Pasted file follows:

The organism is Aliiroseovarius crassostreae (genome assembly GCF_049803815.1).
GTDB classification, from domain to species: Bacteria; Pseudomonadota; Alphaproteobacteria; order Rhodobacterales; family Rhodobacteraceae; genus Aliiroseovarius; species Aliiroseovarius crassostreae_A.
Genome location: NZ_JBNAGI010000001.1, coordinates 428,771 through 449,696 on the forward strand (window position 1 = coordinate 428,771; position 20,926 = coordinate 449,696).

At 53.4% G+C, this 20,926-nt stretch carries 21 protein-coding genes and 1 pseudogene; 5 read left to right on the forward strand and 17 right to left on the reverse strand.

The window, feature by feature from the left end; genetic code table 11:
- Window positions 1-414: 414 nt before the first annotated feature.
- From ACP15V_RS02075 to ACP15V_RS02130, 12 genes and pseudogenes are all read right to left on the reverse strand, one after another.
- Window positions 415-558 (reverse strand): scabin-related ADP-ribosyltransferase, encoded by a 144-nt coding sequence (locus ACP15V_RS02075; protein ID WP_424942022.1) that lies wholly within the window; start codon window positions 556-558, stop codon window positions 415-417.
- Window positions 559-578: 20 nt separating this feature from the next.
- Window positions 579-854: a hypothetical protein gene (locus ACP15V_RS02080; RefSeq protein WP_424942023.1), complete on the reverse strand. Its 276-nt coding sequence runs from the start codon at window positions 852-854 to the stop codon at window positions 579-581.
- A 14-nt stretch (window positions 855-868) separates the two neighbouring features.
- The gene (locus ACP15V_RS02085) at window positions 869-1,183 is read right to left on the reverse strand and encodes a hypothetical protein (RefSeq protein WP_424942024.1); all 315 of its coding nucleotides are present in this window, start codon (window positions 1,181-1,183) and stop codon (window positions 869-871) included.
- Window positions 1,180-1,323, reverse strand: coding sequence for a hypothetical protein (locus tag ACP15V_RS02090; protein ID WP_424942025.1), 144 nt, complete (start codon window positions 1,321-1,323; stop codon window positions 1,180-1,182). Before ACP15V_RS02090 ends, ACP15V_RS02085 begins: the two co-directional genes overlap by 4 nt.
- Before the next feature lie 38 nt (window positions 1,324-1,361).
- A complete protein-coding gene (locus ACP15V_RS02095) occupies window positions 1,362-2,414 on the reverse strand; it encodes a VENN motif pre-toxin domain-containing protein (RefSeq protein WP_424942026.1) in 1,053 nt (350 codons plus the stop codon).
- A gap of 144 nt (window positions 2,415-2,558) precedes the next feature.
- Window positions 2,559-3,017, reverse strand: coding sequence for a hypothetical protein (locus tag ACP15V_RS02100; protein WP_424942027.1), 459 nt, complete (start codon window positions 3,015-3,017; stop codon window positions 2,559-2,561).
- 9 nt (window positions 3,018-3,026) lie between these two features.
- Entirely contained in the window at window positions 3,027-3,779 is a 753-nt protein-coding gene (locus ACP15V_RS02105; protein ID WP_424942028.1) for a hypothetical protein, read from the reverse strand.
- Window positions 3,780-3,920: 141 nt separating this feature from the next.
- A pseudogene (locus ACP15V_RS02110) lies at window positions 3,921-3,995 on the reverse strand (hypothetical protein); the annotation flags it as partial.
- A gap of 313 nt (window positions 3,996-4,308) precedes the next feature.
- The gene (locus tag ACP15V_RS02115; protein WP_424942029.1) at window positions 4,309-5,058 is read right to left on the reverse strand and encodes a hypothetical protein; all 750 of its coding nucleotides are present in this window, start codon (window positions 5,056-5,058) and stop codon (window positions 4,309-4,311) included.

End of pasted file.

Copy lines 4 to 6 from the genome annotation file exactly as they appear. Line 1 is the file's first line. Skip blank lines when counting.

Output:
At 53.4% G+C, this 20,926-nt stretch carries 21 protein-coding genes and 1 pseudogene; 5 read left to right on the forward strand and 17 right to left on the reverse strand.

The window, feature by feature from the left end; genetic code table 11:
- Window positions 1-414: 414 nt before the first annotated feature.